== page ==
From 1933 to 1961, William Henry Harris served British royalty as organist at St. George's Chapel in Windsor Castle, and he composed a large amount of organ and choral music for the many services under his direction. Later knighted, but known affectionately to his choristers as "Doc H," Harris acquired a reputation for composing solidly crafted and conservative anthems, 12 of which are presented on this 2006 release in Naxos' series of English Church Music. The most familiar of these pieces -- composed in the manner of Hubert Parry's choral works -- are Faire is the heav'n and Bring us, O Lord God, though most are infrequently performed, and some appear for the first time on CD. In reverent performances by the Choir of St. George's Chapel, directed by Timothy Byram-Wigfield and accompanied on organ by Roger Judd, Harris' music is consistently devotional and quite gentle in character; and there is an unexpected intimacy to these sacred pieces that seems better suited to quiet Anglican services than to the official ceremonies for which they were used. The performances by men and boys reflect English practices of choral singing dating back to Tudor times, for which Harris felt a particular fondness; and his settings of that period's great poets -- Edmund Spenser, John Donne, and George Herbert, to name but three -- also fits with his nostalgia for the Renaissance and love of ecclesiastical and royal traditions. The sound of this recording is pleasant and generally clear, though a little soft and subdued, and the choir is seldom truly loud, perhaps to counteract the blurring effect of the chapel's highly resonant acoustics.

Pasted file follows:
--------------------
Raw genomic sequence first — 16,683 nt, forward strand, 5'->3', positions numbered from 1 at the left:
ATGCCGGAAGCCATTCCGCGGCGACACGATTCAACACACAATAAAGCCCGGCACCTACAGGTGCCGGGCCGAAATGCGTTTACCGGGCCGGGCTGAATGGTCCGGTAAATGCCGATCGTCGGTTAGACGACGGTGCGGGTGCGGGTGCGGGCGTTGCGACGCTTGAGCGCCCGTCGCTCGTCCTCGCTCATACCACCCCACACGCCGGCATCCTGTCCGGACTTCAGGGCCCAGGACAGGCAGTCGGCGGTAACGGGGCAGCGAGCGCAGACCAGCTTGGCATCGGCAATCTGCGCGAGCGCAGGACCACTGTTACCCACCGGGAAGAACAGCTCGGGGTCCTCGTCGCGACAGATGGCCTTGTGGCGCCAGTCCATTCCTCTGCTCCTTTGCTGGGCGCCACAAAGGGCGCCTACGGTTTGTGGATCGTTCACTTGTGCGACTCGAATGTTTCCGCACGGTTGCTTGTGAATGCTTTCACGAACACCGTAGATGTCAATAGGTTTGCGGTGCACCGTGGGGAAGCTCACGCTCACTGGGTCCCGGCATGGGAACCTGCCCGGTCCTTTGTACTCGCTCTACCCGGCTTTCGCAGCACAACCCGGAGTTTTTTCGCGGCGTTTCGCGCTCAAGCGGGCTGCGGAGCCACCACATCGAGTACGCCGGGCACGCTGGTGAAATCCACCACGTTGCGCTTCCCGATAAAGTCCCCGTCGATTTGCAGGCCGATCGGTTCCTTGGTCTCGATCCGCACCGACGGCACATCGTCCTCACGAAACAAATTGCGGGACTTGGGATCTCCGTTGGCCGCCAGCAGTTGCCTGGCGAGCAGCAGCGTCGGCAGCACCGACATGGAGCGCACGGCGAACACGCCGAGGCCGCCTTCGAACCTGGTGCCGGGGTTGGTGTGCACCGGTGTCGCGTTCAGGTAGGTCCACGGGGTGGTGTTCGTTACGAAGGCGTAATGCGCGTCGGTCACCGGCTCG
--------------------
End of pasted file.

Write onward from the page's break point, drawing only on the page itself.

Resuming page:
AllMusic Review by Blair Sanderson